Numpy Matrix Stuff

Define some small matrices and vectors to do numpy operations on

\texttt{A = np.array([[1,2],[2,3],[3,4]])} = \begin{pmatrix}1&2\\2&3\\3&4\end{pmatrix}
\texttt{b = np.array([2,3])} = \begin{pmatrix}2&3\end{pmatrix}
\texttt{c = np.array([2,3,4])} = \begin{pmatrix}2&3&5\end{pmatrix}

Component-wise multiplication

Some examples of the * operator
\texttt{b * b} = \begin{pmatrix}2&3\end{pmatrix} * \begin{pmatrix}2&3\end{pmatrix} = \texttt{array([4, 9])} = \begin{pmatrix}4&9\end{pmatrix}
It doesn't make any difference the shape of b
\texttt{b.T * b} = \begin{pmatrix}2\\3\end{pmatrix} * \begin{pmatrix}2&3\end{pmatrix} = \texttt{array([4, 9])} = \begin{pmatrix}4&9\end{pmatrix}
Now for 2d stuff
\texttt{A * b} = \begin{pmatrix}1&2\\2&3\\3&4\end{pmatrix} * \begin{pmatrix}2&3\end{pmatrix} = \texttt{array([[2, 6],[4, 9],[6, 12]])} = \begin{pmatrix}2&6\\4&9\\6&12\end{pmatrix}
Again the shape of b doesn't matter
\texttt{A * b.T} = \begin{pmatrix}1&2\\2&3\\3&4\end{pmatrix} * \begin{pmatrix}2\\3\end{pmatrix} = \texttt{array([[2,6],[4,9],[6,12]])} = \begin{pmatrix}2&6\\4&9\\6&12\end{pmatrix}
But the shape of A does matter. If you want to multiply each row of A by something, then you need to transpose it
\texttt{A.T * c}=\begin{pmatrix}1&2&3\\2&3&4\end{pmatrix} * \begin{pmatrix}2&3&5\end{pmatrix} = \texttt{[[2,6,15],[4,9,20]]} = \begin{pmatrix}2&6&15\\4&9&20\end{pmatrix}
and of course you will probably want to transpose that back
\texttt{(A.T * c).T} = \begin{pmatrix}2&4\\6&9\\15&20\end{pmatrix}
and just like before it doesn't matter the shape of c. Note that division is just the same
\texttt{(A.T / c).T} = \begin{pmatrix}0.5&1\\0.66...&1\\0.75&0.8\end{pmatrix}

Matrix multiplication of matrix and position vector

In most of the literature the positions are expanded out into a vector. For instance suppose we have two particles in 2d: one is (1,2), and the other is (2,3). then the position vector is given as
q = \begin{pmatrix}1\\2\\2\\3\end{pmatrix}
And if we have a matrix, G, as in the Rattle method, like so
G = \begin{pmatrix}1&2&2&3\\3&4&4&5\\5&6&6&7 \end{pmatrix}
and want to evaluate Gq we do this
\texttt{np.dot(G, q)} = \begin{pmatrix}1&2&2&3\\3&4&4&5\\5&6&6&7 \end{pmatrix} \begin{pmatrix}1\\2\\2\\3\end{pmatrix} = \texttt{array([18, 34, 50])} = \begin{pmatrix}18\\34\\50\end{pmatrix}

But this involves expanding out the positions into a vector, it is much nicer if they can be in a matrix. Then in ones code you can refer to position i as pos[i] instead of pos[3*i:3*i+3]. So now the position is given by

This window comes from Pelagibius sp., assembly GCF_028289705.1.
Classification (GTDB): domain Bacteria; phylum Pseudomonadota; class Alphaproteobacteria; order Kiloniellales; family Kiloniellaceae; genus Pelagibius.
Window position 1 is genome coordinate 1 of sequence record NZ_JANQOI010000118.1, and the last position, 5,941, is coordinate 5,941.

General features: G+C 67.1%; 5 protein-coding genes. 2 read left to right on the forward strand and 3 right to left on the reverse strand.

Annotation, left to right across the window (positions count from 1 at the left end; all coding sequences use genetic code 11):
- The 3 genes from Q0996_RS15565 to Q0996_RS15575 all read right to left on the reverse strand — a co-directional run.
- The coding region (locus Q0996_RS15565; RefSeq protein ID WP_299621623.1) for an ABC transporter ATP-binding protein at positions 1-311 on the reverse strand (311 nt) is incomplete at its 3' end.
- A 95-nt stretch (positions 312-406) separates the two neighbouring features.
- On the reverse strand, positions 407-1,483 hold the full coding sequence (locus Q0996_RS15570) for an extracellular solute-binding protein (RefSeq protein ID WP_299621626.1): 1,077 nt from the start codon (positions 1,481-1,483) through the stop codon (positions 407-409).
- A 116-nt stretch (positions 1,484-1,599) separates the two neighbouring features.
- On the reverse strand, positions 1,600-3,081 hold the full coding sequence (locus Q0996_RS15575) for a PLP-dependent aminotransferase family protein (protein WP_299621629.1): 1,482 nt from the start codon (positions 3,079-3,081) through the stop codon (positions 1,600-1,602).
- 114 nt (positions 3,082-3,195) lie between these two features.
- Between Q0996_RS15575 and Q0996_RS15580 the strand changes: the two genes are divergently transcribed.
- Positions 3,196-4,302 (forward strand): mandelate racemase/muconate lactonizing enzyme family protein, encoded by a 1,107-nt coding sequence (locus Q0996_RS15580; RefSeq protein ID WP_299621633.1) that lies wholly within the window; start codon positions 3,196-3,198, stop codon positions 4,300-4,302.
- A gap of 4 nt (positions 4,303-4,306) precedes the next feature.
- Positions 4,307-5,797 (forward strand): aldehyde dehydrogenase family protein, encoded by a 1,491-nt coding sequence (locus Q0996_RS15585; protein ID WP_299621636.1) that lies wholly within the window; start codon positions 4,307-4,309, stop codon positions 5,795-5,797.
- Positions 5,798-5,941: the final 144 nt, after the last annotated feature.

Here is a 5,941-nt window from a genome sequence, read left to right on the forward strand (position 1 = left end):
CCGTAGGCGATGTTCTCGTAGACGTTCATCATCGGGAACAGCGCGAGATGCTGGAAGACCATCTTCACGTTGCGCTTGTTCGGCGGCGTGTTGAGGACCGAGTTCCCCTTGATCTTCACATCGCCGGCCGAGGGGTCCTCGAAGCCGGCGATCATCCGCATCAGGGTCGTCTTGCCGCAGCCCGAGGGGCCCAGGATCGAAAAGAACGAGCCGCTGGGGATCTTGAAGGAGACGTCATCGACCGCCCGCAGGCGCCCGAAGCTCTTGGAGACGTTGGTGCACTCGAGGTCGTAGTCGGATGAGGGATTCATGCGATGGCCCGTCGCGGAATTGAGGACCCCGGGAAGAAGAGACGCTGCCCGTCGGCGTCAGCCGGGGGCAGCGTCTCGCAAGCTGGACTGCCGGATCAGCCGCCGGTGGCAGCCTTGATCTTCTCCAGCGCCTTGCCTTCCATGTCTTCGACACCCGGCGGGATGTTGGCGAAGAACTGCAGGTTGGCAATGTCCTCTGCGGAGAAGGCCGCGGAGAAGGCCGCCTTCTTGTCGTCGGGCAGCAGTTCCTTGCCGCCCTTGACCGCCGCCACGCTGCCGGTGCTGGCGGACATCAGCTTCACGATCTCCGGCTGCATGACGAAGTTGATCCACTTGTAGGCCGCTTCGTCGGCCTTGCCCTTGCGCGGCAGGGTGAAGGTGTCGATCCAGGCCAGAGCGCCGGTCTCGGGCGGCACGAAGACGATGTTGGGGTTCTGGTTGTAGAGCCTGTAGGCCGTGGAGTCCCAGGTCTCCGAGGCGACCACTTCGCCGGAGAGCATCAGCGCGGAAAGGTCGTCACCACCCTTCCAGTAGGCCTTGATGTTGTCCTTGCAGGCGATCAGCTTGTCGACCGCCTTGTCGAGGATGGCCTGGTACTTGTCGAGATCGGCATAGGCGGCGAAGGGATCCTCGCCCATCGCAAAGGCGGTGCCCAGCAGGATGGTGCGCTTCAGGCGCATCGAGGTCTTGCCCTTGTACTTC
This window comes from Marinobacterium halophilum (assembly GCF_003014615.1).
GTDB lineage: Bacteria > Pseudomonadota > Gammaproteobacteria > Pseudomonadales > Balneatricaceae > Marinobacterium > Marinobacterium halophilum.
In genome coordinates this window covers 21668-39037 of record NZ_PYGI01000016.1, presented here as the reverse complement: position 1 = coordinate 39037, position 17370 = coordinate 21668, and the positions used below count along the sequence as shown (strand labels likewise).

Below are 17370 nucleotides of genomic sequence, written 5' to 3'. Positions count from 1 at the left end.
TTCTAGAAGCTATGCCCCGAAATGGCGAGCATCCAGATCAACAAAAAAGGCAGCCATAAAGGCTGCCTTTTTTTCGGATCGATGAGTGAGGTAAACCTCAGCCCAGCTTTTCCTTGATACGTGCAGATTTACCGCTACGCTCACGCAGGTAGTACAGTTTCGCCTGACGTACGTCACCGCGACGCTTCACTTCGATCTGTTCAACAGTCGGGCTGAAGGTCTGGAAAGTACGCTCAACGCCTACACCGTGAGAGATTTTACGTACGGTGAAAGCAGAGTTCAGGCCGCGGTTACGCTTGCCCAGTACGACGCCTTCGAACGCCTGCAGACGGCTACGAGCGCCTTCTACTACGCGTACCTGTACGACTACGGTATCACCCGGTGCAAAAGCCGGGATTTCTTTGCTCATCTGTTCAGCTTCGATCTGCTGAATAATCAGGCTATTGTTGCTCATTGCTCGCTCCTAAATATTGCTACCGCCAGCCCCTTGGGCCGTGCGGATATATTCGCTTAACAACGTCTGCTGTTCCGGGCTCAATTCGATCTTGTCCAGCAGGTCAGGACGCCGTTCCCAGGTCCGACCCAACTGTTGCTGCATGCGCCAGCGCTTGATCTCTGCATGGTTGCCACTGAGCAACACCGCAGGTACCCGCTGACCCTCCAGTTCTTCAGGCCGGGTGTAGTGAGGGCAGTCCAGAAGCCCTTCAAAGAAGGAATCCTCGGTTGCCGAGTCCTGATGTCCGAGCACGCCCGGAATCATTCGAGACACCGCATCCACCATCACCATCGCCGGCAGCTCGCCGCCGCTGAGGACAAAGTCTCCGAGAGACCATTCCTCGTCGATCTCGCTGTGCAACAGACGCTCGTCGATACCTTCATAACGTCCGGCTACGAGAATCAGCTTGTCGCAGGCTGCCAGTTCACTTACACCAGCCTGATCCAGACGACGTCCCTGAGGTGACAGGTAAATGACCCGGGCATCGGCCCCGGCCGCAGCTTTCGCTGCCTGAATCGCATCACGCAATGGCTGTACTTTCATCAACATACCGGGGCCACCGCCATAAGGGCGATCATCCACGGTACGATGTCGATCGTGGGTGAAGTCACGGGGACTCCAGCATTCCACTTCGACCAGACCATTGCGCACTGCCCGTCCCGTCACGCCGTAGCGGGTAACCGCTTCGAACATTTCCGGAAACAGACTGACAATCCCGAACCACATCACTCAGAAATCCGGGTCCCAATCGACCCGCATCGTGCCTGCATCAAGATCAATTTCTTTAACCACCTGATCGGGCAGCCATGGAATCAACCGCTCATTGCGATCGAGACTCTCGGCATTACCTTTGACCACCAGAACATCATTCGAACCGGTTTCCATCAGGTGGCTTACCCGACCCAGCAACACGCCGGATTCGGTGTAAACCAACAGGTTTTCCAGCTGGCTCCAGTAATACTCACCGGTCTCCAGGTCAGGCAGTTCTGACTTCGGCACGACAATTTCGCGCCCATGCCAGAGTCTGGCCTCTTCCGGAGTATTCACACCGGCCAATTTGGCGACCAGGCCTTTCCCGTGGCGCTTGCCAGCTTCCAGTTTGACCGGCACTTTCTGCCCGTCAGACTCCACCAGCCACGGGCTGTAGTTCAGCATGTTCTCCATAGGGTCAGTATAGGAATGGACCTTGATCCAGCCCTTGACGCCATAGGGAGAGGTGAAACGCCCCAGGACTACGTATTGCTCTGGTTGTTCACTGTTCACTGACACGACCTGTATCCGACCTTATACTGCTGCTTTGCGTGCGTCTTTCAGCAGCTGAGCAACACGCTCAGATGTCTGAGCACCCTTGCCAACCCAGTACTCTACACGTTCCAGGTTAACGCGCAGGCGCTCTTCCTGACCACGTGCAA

Q = \begin{pmatrix}1&2\\2&3\end{pmatrix}
This means the matrix G is changed so that each element of the matrix is actually a row vector. In other words G is a tensor, call it T. Eg
\texttt{T = np.array([[[1,2],[2,3]],[[3,4],[4,5]],[[5,6],[6,7]]])} = \begin{pmatrix} \begin{pmatrix}1&2\end{pmatrix} & \begin{pmatrix}2&3\end{pmatrix} \\ \begin{pmatrix}3&4\end{pmatrix} & \begin{pmatrix}4&5\end{pmatrix} \\ \begin{pmatrix}5&6\end{pmatrix} & \begin{pmatrix}6&7\end{pmatrix} \end{pmatrix}
Now to work out Gq, I would like to do a np.dot(T,Q) with a few transposes and so on, but it doesn't work. So you have to do a reshape, which gets us back to the original G above. I suppose the reshape in numpy is very fast so it doesn't matter much.
\texttt{np.dot(T.reshape((T.shape[0],-1)), Q.flatten()).T} = \begin{pmatrix}1&2&2&3\\3&4&4&5\\5&6&6&7\end{pmatrix} \begin{pmatrix}1\\2\\2\\3\end{pmatrix}

Another thing in the Rattle method is GM^{-1}G^T. Again if G and M are just regular matrices then you can use np.dot(np.dot(G, np.linalg.inv(M)), G.T)

\texttt{M = np.diag([3, 3, 7, 7])} = \begin{pmatrix}3&0&0&0\\0&3&0&0\\0&0&7&0\\0&0&0&7\end{pmatrix}
then GM^{-1}G^T is just
\texttt{np.dot(np.dot(G, np.linalg.inv(M)), G.T)} = \begin{pmatrix}3.52380952&6.95238095&10.38095238\\6.95238095&14.19047619&21.42857143\\10.38095238&21.42857143&32.4761904\\\end{pmatrix}
But if G is actually a tensor, T like above, and M is actually just a vector of masses you have to do something slightly different. Again we use the reshape trick. We can deal with the mass by a simple element-wise division, we don't have to do a full blown inverse multiplication.
\texttt{m = np.array([3, 7],dtype=np.float64)} = \begin{pmatrix}3&7\end{pmatrix}
then GM^{-1}G^T is just
\texttt{np.dot(T.reshape((T.shape[0],-1)), (T/m).reshape((T.shape[0],-1)).T)}
and the result is identical to above.